‘We lost so much’: Family of teen stabbed at KC school objects to killer’s plea deal
In the two months before 14-year-old Manuel “Manny” Guzman was killed in the bathroom of Northeast Middle School, he had been feeling depressed, according to his mother.
She never understood why.
Then, after he died on April 12, 2022, many of his friends and former peers told Vicenta Guzman her Manny had been their therapist: listening to their problems, consoling them and offering guidance.
“I was like ‘wow’ these kids are going through so much... He started to feel like he had to help them all one way or another,” Vicenta Guzman said.
With tears rolling down her cheeks, she stood across from the Family Justice Center on Friday afternoon surrounded by family members with photographs and picket signs — each desperate to see justice for their beloved 14-year-old and disappointed so few in Guzman’s community had joined their protest.
Less than a dozen people stood beside Vicenta Guzman an hour into the rally. Many were family members.
On the eve of the one-year-anniversary of the teen’s death, the 15-year-old boy charged with Manuel Guzman’s murder took a guilty plea for voluntary manslaughter. The charge is a class B felony under Missouri law, but less severe than his initial charges of first-degree murder, armed criminal action and unlawful weapon use.
“We lost so much during this process with my child. And for them to just accuse him of manslaughter. I disagree,” she said.
‘A safer community’
Carina Guzman, Manuel Guzman’s aunt, who stood with her two young boys, explained that the plea made her and the rest of the family angry.
“For some reason they dropped two charges and helped a criminal,” she said.
She alleged that texts and SnapChat messages between her nephew’s peers showed the 15-year-old had been planning the murder for a full month before the attack.
Juan Guzman, Manuel Guzman’s uncle, stood by the family, holding up a poster with pictures of the 14-year-old as a young child and through to his adolescence.
“I’m heartbroken,” he said.
He also attended Northeast Middle School as a teen, and feels the excessive violence needs to change.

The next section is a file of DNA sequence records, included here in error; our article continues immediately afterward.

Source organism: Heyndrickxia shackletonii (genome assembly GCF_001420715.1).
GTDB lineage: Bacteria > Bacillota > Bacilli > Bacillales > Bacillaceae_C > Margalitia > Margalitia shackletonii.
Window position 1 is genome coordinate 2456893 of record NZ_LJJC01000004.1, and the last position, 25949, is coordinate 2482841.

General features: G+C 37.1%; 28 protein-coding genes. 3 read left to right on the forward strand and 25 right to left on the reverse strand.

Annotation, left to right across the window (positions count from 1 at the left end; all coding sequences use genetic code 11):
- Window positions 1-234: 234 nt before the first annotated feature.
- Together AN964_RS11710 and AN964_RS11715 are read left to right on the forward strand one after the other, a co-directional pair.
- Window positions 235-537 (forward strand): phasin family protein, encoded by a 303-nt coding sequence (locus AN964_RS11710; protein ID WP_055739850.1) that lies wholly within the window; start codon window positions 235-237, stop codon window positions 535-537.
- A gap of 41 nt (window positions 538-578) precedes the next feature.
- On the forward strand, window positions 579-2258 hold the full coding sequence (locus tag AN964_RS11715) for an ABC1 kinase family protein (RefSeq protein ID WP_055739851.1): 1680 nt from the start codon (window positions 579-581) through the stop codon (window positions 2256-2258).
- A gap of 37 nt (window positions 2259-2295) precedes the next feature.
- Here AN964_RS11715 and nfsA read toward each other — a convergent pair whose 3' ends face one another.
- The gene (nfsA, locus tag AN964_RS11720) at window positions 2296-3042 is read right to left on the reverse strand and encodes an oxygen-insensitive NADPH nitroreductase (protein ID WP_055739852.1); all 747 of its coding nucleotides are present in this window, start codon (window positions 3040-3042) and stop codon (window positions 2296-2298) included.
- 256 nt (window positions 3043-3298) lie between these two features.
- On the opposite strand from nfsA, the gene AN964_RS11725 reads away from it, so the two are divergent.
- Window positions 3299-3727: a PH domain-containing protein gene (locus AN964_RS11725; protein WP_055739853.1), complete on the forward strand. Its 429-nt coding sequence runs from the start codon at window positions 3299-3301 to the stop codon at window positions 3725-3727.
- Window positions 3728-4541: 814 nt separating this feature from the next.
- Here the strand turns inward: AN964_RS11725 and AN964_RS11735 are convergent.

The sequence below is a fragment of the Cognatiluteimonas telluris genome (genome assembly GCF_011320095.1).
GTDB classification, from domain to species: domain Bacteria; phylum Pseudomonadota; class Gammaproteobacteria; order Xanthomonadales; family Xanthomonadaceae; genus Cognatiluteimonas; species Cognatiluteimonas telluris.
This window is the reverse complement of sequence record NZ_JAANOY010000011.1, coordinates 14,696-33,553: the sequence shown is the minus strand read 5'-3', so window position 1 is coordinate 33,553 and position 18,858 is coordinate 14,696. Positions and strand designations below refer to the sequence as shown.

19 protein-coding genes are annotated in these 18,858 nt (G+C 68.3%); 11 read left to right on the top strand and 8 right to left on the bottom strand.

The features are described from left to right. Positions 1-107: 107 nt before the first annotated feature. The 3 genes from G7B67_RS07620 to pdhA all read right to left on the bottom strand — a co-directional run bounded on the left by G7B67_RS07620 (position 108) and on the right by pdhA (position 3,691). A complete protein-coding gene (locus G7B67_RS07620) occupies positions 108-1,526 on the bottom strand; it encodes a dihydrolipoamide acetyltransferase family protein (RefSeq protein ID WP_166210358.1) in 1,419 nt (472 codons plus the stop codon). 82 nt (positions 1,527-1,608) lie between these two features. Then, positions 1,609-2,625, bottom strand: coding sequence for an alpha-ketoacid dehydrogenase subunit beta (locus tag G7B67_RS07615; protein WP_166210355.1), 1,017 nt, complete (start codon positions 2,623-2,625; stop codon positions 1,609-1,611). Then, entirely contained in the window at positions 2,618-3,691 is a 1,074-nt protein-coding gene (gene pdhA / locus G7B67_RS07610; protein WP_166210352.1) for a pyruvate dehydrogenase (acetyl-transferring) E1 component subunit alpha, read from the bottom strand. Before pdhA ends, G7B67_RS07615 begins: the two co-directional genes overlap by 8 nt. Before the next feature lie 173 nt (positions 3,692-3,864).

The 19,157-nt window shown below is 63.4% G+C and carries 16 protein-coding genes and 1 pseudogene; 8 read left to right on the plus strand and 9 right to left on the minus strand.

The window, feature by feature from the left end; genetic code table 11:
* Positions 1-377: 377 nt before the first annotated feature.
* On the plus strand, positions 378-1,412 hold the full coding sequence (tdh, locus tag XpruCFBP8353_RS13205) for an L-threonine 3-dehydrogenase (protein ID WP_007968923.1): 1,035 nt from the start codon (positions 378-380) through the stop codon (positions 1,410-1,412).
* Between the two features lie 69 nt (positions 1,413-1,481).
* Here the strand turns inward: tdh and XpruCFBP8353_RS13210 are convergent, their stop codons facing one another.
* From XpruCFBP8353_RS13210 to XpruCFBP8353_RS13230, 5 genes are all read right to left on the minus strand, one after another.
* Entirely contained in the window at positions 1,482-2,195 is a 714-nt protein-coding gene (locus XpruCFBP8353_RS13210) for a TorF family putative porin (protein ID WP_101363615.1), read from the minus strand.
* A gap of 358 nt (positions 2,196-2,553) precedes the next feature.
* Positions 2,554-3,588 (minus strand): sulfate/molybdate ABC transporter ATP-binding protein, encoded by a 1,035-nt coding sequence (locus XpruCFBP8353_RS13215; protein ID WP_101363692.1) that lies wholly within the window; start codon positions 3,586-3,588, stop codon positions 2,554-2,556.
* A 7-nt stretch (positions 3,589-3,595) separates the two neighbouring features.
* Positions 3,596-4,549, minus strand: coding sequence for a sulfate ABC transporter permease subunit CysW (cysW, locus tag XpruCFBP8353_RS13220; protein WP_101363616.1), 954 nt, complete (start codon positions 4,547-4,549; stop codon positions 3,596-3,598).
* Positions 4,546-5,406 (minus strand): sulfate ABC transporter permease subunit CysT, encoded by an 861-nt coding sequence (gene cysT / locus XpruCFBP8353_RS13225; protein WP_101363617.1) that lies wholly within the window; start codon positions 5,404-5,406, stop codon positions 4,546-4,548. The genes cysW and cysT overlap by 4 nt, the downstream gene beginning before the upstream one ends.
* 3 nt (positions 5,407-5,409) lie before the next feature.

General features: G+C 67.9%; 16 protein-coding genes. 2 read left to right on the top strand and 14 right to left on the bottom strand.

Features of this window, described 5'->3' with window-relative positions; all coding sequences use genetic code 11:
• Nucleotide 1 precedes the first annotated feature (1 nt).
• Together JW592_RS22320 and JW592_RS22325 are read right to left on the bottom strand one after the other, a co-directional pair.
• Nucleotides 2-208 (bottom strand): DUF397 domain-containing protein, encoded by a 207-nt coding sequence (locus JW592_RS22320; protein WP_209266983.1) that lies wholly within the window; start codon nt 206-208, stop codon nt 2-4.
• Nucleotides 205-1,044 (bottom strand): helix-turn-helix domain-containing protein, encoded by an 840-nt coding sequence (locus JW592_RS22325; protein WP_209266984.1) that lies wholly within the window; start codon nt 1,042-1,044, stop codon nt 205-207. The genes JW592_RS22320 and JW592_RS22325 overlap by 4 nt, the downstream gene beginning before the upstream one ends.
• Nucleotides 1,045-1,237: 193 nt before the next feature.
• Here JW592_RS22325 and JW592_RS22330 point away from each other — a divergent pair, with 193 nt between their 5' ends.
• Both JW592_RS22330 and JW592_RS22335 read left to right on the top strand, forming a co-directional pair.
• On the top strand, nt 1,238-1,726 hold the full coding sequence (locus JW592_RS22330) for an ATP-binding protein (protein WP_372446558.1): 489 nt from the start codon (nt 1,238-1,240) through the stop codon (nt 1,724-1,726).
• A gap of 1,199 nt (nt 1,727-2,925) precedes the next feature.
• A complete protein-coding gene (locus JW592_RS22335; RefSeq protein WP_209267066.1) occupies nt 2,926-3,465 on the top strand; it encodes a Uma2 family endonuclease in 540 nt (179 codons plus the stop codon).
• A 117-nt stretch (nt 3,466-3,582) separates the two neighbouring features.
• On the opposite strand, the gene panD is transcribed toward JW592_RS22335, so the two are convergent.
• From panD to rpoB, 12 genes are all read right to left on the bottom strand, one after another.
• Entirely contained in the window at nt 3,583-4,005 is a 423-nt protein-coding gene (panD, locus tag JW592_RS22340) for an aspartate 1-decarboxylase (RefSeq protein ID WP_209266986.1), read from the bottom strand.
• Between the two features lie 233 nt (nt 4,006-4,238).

“Hopefully no one has to go through this anymore and I hope schools on the security side will be more careful.”
Vicenta Guzman said she was not allowed to comment on the school’s safety and referred any related questions to her attorney.
She hopes her son’s death will lead to a call to action to prevent violence. Her son’s killing was the first of four homicides in Kansas City in less than 24 hours last year. The violence led Kansas City Mayor Quinton Lucas to declare the city would commit federal money from the American Rescue Plan Act toward funding anti-violence prevention programs across the city.
Guzman also said she was disappointed with the way the case was prosecuted and would like to see changes made to juvenile criminal justice laws, but did not specify which changes she’d most like to see.
“I feel like the system is letting not only me, but a lot of people down,” she said. “For me to stand here, I’m not only fighting for justice for my son, but a safer community.”
Valerie Hartman, a public information officer for Jackson County, said the 15-year-old would be in court on May 17 for a dispositional hearing where the judge would make a final decision “regarding his treatment.” He remains in the Juvenile Detention Center.
Vicenta Guzman said she has felt lost since her son’s death.
She replays the moments with her son she almost shared: the summer trip they had planned to see his uncle or the football try-out he almost attended for a spot playing with another high school out-of-state.
She announced Friday that the Ad Hoc Group Against Crime offered her therapy services, and that she’s looking forward to getting help. Two representatives from the organization stood by her side.
“Its been a violent year,” said Brittany Scarborough, a representative with the group. “But there’s a lot of ways for people to get help.”
Guzman explained that many others in her situation often discount the good that therapy can do. Indeed, for awhile, she had put off getting counseling herself.
“Its hard to admit because you want to be that strong mom,” she said.
But after learning about the guidance her Manny had offered his own friends, she decided to get help herself; hoping to show other grieving parents that its alright to seek support.
“I figured I would get better for him,” she said. “I’m strong and I made it this far.”